A groundbreaking study at Israel’s Sheba Medical Center at Tel Hashomer has determined that a targeted cancer therapy drug developed in partnership with pharmaceutical companies AstraZeneca and Merck & Co. Inc. delays the progression of a specific strain of pancreatic cancer, offering “potential hope” for patients suffering from the 12th most common cancer worldwide.

Talia Golan, head researcher at the Sheba Medical Center Pancreatic Cancer Center, has been testing the safety and efficacy of a new treatment regimen based on olaprib tablets, a medication that attacks a certain enzyme important for the cell development of several forms of cancer.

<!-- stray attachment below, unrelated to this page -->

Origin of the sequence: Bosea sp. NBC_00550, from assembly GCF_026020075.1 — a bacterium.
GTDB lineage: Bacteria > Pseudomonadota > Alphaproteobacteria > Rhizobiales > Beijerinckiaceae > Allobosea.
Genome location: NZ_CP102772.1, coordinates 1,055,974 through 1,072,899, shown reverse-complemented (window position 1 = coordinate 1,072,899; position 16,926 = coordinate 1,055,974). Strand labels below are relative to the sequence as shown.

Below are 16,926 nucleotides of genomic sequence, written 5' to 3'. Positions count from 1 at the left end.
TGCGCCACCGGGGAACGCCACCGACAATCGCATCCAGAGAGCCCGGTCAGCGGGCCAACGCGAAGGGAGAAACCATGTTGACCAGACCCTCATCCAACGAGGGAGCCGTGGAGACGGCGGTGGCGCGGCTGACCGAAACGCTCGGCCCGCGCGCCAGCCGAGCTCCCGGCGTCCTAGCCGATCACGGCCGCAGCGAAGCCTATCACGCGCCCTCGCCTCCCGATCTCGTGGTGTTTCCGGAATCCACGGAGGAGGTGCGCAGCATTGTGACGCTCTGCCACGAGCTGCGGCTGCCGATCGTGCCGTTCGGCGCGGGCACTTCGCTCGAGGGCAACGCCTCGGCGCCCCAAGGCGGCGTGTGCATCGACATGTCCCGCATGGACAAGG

The study was conducted among 154 patients with metastatic pancreatic cancer who also carried the BRCA1 and BRCA2 genetic mutations, which seriously elevate the risk of breast and ovarian cancers in women.

Research found that those with the mutations lived an average of 7.4 months without pancreatic cancer progression, compared to 3.8 months in the placebo group. The scientists said the results provide “potential hope” for this specific subset of pancreatic-cancer patients.

Median survival in the two groups was not drastically different—18.9 months in the test group versus 18.1 months in the placebo group.

Golan presented her findings at the American Society of Clinical Oncology (ASCO) annual conference on Sunday in Chicago, the same day the findings were published in The New England Journal of Medicine.

Pancreatic cancer is the fourth leading cause of cancer death, with a five-year survival rate of 9 percent.

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